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Electrocoagulation 101

Posted by Alex Barshai on Jun 7, 2017 11:57:07 AM
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Electrocoagulation (EC) is an electrolytic process that is used mostly for wastewater and industrial process water treatment. Due to its unique ability to remove contaminants such as emulsified oils, suspended solids and dissolved metals, electrocoagulation has become one of the fastest growing technologies in this area. There are various devices and systems that comprise the basic principle of electrocoagulation which I would like to explain in this article.


Let’s use as an example an industrial wastewater treatment case and assume that we have a bath filled with contaminated solution. Contaminants can be organic materials, dyes, wash water, ink, heavy metals and others. A series of anodes and cathodes are submerged into the solution and a DC voltage is applied between the electrodes.

 

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In electrocoagulation, contrary to some other electrolytic processes such as electrowinning, the anode is made of a corrosive metal, usually iron or aluminium. When connected to the power source the anode starts to oxidize and corrode into solution as metal cations. At the same time, water at the cathode is hydrolyzed into hydrogen gas and hydroxyl groups. Metal ions complex with hydroxyl groups to form large flocs which also entrain suspended solids, emulsified oils and other contaminants. The released ions also serve to neutralize surface charges of particles and by doing so facilitate coagulation. The newly formed flocs are heavier than water and sink to the bottom of the tank.  Subsequent sedimentation and filtration processes are used to separate the flocculated solids from the supernatant water to achieve the required water quality objectives.

During the process of coagulation and over time the anodes will completely dissolve and will require replacement. In some systems, the whole series of anodes-cathodes will be removed from the tank and a new set submerged.

HSJ electrocoagulation

In the electrocoagulation process, ions are the product of the electrolytic reaction therefore electrocoagulation does not require any other oxidizing or reducing agents, and does not generate any additional pollution to the environment. 

This simple process is low cost, has a small footprint and offers excellent operating performance over a range of contaminants and metal concentrations.

 

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HSJ electrocoagulation systems offer many advantages compared to other wastewater treatment technologies:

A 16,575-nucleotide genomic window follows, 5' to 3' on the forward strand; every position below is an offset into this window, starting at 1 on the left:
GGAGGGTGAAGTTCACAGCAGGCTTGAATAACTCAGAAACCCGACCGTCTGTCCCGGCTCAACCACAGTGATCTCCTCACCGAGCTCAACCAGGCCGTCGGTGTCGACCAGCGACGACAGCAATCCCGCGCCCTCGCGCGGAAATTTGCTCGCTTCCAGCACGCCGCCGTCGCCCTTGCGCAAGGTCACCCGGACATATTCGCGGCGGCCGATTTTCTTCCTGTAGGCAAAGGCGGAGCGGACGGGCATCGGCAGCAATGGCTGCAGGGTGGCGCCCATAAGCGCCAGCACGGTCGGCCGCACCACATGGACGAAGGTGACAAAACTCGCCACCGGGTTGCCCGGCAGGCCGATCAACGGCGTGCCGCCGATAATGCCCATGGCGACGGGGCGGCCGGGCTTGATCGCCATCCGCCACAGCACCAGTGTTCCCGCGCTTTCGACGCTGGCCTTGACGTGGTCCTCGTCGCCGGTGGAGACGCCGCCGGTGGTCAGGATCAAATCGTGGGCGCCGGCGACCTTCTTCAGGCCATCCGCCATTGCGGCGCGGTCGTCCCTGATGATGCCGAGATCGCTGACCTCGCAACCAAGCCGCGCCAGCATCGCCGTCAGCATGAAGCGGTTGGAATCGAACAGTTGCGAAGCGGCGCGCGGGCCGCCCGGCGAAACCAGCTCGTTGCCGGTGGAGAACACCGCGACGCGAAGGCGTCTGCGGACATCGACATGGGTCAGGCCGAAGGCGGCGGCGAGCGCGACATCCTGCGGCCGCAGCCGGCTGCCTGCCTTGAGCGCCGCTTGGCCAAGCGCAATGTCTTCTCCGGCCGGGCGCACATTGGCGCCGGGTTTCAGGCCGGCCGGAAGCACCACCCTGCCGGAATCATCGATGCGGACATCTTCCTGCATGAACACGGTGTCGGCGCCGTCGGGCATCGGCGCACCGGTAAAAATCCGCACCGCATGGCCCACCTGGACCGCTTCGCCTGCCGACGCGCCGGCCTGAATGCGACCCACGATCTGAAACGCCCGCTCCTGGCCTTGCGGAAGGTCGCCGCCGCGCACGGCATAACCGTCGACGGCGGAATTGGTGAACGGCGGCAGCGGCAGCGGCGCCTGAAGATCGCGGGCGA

• Short installation time, low operating costs and excellent treatment performance. The main capital costs are for the equipment and a small amount of civil work on site. The operating costs are primarily power and metallic plate. 
  • Small footprint for equipment with small amount of civil work, considerably less than other processes.
  • Highly automated: simple and user-friendly operation with remote monitoring. 
  • A wide range of operating conditions with resistance to shock loading; suitable for a variety of contaminants, including manganese, chromium, lead, cadmium, copper and other heavy metals regardless of hydraulic loading and water quality.
  • High contaminant removal rate with only a small amount of sludge produced. The removal rate for manganese and chromium is superior to other technologies with less sludge produced.
  • Simple operation and low maintenance by consuming power instead of chemical agents, with the ability to operate day in / day out with easy start / stop.
  • Stable treatment performance even if water quality or quantity changes. 

The basic process of wastewater treatment with HSJ electrocoagulation system would typically resemble the following:

 

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HSJ electrocoagulation technology has been applied successfully in a wide variety of industrial applications including zinc smelting, mining and beneficiation, lead smelting, copper smelting, gold refining, manganese electrolysis, electroplating and chemical production.

To learn more about electrocoagulation and industrial wastewater treatment applications please contact us or visit www.emew.com.

Have more wastewater treatment questions? 

Sources:

https://en.wikipedia.org/wiki/Electrocoagulation

 

 

 

 

 

Topics: electrocoagulation